Getting Emotional About Market Research

You may be familiar with the rather sedate behaviour of your average research group - politely sharing the talk-time and thinking carefully before speaking - and that can be a problem.

Analytical thinking comes naturally to many people now. It's the result of higher levels of education, more reading and people hearing analyses and critiques in the media.

But as we know, when shopping, and making buying decisions we often operate at a more emotional level. The rational stuff only goes part of the way. To get really useful outputs, we need to release the emotions around a product or category.

By contrast, here's an exchange from a recent market research group we moderated. We were getting the desired results - conflict, impassioned talk and dropped defences!

"I'll never need it," the woman insisted, in response to a fellow respondent's attempts to persuade her of the benefits of a particular brand of stain remover.

"Whatever I have that's hard to clean; clothes, anything, I use Bold 3... (for non UK-based readers, this is a brand of detergent for washing clothes)" she continued passionately. "Sometimes when I've got a lasagne dish where the food is really baked on hard, I'll soak it in Bold 3 and it will clean it up a treat!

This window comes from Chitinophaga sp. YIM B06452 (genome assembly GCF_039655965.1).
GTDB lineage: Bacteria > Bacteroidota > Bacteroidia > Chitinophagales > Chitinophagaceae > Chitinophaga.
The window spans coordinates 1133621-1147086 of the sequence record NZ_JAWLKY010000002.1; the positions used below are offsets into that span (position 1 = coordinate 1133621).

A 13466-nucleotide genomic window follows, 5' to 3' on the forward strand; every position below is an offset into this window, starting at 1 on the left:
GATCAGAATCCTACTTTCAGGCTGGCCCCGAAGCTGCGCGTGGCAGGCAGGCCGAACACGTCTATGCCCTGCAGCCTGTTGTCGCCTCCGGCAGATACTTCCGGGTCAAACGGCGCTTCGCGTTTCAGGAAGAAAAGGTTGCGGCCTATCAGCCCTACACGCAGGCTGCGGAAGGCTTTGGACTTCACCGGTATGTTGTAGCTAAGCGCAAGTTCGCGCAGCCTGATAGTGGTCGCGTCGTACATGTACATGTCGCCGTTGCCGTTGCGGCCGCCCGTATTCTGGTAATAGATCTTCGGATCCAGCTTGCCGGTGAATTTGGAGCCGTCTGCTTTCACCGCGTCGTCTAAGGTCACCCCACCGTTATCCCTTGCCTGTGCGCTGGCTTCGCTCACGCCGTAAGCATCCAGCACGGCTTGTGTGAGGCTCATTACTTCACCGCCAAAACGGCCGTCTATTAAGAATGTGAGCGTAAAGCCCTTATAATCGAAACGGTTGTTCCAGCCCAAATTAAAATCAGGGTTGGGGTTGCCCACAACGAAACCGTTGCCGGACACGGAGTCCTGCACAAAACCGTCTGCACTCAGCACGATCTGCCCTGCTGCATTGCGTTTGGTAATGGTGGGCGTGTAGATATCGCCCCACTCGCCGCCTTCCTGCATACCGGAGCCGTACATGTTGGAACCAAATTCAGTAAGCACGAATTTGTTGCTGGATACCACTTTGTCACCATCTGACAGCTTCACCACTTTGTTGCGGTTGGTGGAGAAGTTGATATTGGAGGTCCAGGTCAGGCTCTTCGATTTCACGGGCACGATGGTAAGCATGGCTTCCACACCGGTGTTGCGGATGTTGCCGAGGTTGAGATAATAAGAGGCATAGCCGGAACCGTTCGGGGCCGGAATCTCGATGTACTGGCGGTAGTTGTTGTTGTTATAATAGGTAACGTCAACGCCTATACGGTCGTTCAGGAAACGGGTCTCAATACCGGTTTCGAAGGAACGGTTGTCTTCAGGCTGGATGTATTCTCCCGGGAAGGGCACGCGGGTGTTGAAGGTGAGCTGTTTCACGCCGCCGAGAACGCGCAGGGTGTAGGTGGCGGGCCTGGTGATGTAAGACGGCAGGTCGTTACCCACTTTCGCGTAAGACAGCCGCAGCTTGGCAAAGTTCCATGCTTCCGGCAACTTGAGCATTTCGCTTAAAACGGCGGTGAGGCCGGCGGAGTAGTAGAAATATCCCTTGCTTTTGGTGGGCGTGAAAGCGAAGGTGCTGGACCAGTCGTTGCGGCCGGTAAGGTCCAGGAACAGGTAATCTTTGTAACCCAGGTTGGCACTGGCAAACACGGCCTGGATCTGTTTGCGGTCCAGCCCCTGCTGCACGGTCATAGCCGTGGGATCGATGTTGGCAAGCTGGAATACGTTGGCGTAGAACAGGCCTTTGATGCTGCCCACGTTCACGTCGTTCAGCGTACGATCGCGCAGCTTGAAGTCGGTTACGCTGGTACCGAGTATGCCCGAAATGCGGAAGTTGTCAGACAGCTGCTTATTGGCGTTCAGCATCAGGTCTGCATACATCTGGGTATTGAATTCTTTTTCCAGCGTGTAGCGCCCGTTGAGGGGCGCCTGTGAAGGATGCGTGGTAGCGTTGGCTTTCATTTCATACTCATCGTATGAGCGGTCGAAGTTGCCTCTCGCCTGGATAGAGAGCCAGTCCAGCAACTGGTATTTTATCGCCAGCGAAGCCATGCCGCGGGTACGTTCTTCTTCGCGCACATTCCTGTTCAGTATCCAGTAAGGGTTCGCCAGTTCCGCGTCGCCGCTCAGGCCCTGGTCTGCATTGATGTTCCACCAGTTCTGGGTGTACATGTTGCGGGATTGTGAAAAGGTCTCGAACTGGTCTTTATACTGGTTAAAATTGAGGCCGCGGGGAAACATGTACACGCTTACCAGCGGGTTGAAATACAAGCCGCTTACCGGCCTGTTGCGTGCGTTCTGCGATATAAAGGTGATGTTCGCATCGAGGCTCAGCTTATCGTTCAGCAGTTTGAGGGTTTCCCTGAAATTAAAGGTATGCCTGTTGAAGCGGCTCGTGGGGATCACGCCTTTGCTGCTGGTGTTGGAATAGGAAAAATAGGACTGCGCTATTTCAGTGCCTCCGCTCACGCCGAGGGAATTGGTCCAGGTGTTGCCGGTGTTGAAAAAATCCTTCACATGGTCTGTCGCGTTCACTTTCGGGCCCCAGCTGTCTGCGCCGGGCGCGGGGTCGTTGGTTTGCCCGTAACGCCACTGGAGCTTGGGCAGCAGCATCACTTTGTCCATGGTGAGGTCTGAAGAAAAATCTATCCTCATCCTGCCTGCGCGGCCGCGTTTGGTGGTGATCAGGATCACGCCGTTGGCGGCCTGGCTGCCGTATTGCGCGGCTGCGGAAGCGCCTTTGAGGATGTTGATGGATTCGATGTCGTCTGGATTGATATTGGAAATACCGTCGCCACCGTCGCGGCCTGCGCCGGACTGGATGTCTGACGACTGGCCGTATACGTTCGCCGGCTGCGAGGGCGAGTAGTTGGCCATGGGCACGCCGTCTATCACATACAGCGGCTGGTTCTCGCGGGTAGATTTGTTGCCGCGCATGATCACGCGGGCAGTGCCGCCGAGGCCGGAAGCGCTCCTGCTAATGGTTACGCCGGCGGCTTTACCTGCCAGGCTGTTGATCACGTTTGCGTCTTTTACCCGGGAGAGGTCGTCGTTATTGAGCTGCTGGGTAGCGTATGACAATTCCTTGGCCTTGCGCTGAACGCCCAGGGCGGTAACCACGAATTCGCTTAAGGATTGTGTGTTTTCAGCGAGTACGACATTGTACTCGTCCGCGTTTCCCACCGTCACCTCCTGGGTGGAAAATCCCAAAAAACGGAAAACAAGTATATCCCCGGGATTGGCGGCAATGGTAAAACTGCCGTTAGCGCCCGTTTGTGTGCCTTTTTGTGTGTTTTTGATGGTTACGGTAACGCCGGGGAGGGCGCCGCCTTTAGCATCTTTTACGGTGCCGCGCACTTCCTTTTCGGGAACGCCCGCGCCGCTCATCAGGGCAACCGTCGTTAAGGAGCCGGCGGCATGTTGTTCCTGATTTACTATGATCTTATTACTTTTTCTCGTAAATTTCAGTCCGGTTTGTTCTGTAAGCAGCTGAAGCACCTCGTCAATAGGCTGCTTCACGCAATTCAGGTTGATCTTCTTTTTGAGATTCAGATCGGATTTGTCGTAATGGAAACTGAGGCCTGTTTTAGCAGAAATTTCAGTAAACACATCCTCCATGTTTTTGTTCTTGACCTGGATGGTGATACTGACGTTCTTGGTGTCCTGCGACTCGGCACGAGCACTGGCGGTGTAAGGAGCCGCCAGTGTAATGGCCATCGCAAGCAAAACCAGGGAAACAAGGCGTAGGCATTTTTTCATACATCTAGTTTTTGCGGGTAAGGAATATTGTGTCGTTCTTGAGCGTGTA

So how do you get people to express more of that emotion?

One way to do this is by including conflict panels and passion panels in a research programme. For the former we are bringing together people with very different attitudes to a brand - or loyalists to two competing brands.

In the course of the (often heated) discussion we usually get to a new level of understanding about what these people think about the two different brands. This can help with both positioning work and identifying innovation opportunities.

Passion panels are similar - here the people recruited are "beyond advocacy." They LOVE their brand. By talking with these people, we can get to understand the key emotional purchase and usage drivers for particular products.

Such panels are specifically designed and expertly moderated, to release high level of emotion - but of course safely - for all those involved.

One of the most frequent comments we hear after such a panel is over, and people are putting on their coats is "actually, I didn't really know that that was why I bought product X. I'm clearer now!"

And that's just it. If we ask consumers, they will often tell us the things they think we want to know.

Rather, we need to facilitate the process of them working out what they really feel about the product.